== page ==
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Pemberton Holmes Property Management Group

The Pemberton Holmes Blog

5 Things That You Might Not Know About Your Rental Insurance

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Rates for rental homes have gone down in the last 3 years

Yes, that’s tough to believe I know.  With rates for property insurance on Vancouver Island seemingly ever spiraling upwards, it’s not possible rates for residential rentals have gone down.  Well, that’s what we’re seeing – and it stands to reason. There is very stiff competition among insurers to secure this business. Typically, smaller single or multi-family structures are very well looked after properties that will have little or no claims history.  Many insurers will lump Strata Condominium properties in with single and multi-family residential rentals unfairly, causing rates to increase from some insurers. Others have seen that these multi-family properties can be profitable, and it’s the lure of these profits that have brought other competitors into the market which in turn has driven rates down.

 

Claims made at your rental property could affect the rates and insurability of your own home

This is one that can be a real shock to rental owners.  Many home insurers will “bundle” your home and rental insurance on to one policy.  While this can be advantageous both in lower premiums and deductibles (and to be fair, this can be the right strategy often), it can be disadvantageous should the rental property suffer a loss.  With some insurers, a claim at a rental property will wipe the claims free history (and corresponding discounting structure) off of the entire policy, and indeed portfolio in the case of a multi-property owner.  Being unable to isolate properties can be expensive in the years after a claim.

 

Commercial Insurance can be cheaper, but beware the co-insurance clause

Sometimes to get around the above problem of claims history attaching to the home, brokers will place a homeowner’s rental property with a commercial insurer on a commercial insurance form.  Again, this can be a correct strategy both for premium and coverage, but it can come with a scary clause. The co-insurance clause is meant to prevent the insured person from intentionally under-insuring their property.  Most commercial policies will come with a 90% co-insurance clause. This will state that the property owner must insure their property to at least 90% of the replacement cost of the home or they will face a financial penalty in the event of a partial loss (like a kitchen fire or a sewer back-up, something that damages the home but not fully.)  Penalty? Replacement cost? Huh? Yeah, we know – it’s confusing. If your policy has a 90% co-insurance clause in it, ask your broker what it means in your case, and what they’ve done to make sure it doesn’t affect you negatively in the event of a claim.

 

Special Limits of Insurance - not that special

Banks, insurers, cell phone providers – all of these larger entities like to use creative language to describe less than attractive clauses in their contracts.  A special limit of insurance is a lowered amount of coverage for specific perils within the insurance contract. Often, these special limits are not made apparent to the property owner and/or insurance purchaser.  Special limits are meant to limit the insurer’s liability for claims that happen most often. In home insurance, you’ll see special limits used for jewellery and bicycles, specifically for theft or mysterious disappearance.  In rental home insurance, we will see Special Limits used for water damage and sewer backup claims. Commonly, we’ll see limits listed at $30,000 but some as low as $10,000. Reviewing your policy after your tenant has found a foot of sewer in your basement is not the correct time to do so.  Speak with your broker about sublimits and if your policy has any, and if so, for what reason.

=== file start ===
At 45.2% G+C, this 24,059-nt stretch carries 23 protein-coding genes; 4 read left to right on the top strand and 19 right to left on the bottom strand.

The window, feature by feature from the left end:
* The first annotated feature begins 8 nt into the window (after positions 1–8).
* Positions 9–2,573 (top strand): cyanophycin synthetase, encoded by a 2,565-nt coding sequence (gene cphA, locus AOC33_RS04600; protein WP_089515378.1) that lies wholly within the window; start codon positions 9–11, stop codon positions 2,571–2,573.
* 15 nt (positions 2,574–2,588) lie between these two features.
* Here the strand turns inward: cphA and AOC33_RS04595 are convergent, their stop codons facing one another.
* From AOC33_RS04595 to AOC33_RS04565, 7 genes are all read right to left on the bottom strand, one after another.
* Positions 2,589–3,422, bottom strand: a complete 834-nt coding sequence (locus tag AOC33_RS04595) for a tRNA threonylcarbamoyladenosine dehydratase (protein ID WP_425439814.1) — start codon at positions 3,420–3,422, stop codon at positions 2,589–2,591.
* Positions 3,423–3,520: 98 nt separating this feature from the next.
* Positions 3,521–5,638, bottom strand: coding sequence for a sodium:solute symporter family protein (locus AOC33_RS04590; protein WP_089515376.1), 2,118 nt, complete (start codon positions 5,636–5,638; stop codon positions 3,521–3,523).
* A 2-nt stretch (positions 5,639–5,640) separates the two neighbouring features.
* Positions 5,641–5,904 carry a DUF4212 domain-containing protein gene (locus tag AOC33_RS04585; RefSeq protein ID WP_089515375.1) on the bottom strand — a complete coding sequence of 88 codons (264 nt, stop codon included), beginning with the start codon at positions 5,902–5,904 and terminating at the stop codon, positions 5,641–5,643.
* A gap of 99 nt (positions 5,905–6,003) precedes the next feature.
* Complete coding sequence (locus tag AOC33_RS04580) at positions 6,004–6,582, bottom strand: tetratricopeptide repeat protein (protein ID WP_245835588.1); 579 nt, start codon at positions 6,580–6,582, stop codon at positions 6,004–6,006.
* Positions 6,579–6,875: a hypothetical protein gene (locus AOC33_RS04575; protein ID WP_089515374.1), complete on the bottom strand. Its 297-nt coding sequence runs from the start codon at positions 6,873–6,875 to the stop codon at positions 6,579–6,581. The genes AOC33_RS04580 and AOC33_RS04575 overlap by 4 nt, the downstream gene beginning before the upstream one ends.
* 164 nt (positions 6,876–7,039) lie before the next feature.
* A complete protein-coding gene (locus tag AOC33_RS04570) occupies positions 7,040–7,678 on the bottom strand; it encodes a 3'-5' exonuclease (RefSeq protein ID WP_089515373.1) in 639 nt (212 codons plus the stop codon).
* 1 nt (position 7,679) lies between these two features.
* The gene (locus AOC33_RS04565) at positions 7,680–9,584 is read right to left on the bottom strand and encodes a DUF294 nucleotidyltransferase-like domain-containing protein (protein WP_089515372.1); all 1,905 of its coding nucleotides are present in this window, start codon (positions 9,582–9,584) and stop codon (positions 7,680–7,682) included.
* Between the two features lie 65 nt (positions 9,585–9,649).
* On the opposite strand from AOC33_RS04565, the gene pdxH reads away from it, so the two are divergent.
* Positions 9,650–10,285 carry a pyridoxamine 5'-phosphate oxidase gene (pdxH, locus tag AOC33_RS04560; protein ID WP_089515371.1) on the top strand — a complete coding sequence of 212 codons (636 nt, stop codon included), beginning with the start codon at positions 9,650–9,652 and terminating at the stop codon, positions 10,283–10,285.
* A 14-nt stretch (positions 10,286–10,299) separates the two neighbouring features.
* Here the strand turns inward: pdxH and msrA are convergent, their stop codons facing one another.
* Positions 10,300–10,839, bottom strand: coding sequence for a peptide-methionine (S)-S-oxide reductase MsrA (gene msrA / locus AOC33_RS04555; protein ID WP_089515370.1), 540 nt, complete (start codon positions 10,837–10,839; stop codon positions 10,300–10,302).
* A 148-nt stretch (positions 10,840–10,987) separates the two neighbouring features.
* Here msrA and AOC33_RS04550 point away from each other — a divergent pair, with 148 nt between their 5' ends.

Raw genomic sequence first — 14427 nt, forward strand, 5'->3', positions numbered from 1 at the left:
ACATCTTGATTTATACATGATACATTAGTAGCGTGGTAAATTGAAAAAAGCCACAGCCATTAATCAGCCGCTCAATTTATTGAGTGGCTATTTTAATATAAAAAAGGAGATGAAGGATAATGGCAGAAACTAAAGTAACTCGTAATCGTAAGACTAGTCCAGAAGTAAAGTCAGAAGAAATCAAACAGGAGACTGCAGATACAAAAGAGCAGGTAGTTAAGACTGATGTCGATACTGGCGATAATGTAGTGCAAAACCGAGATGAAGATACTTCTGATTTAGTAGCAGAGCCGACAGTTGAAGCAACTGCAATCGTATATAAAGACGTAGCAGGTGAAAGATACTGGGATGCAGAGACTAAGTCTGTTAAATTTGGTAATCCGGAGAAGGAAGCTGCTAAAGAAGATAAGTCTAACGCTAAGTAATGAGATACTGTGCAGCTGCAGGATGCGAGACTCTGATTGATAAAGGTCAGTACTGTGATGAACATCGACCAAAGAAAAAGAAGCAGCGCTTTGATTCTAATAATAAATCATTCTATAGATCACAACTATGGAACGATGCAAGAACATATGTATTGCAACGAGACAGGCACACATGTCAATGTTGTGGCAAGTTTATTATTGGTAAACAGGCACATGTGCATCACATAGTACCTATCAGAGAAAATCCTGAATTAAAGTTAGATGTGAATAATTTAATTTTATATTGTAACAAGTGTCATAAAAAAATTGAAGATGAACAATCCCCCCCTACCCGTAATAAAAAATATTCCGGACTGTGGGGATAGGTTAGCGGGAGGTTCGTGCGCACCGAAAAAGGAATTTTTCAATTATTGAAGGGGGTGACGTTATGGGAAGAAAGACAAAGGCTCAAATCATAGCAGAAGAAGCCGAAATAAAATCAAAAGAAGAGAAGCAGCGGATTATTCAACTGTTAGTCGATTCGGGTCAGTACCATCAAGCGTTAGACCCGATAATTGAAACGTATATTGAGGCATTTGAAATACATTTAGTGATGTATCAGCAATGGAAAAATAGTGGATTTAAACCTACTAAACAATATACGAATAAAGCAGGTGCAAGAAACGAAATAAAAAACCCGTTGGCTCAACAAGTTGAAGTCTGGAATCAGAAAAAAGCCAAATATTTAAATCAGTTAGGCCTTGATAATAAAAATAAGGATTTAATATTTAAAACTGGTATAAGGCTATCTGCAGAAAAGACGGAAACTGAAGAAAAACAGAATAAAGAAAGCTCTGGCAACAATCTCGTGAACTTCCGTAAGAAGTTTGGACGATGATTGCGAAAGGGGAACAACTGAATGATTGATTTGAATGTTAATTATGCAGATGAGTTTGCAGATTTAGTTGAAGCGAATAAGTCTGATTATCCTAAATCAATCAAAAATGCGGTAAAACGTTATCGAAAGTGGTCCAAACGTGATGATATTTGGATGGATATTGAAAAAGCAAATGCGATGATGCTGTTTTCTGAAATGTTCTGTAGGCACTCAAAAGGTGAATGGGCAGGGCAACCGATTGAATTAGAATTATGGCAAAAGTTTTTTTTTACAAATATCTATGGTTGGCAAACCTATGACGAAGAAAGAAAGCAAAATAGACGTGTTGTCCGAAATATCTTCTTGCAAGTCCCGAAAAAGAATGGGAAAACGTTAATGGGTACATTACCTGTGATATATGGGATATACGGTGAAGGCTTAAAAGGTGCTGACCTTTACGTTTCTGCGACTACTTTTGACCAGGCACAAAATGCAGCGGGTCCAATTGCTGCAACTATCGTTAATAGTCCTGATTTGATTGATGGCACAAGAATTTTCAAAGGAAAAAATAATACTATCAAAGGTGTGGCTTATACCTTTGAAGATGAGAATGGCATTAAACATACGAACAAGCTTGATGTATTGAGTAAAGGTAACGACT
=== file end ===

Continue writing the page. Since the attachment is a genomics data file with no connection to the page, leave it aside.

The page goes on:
Deductibles are not created equal

Insurers will adjust their deductibles to suit the level of risk they are prepared to undertake, not necessarily reflecting the level of risk you want to undertake.  Many rental policies will show one deductible for earthquake, one for water damage, one for sewer backup, one for tenant/guest vandalism, one for flood, and one for all other losses.  It’s good to know what deductibles you have now, and what are available on the wider market. All other losses deductibles have been steady at $500-$1,000 for years, as have flood deductibles at $10,000 for most carriers, but all of the others listed have increased.  It’s now common for water and sewer deductibles to be $5,000. For tenant and guest vandalism, $2,500 is a number we see often, but some policies exclude the coverage altogether. Earthquake has the largest variance, however. A 10% deductible is a common number we see, but some policies will have a $100,000 earthquake minimum deductible which makes that percentage deductible misleading.  Other companies still will offer earthquake deductible buydown coverage which can move the earthquake deductible down to $2,500 flat. There is a lot of complexity within this area of insurance; again, it’s best to speak with your broker on these items and make sure you know where you stand in case of an insured loss.

 

Written by Mike Innis,  a commercial insurance broker at Hendry Swinton McKenzie Insurance.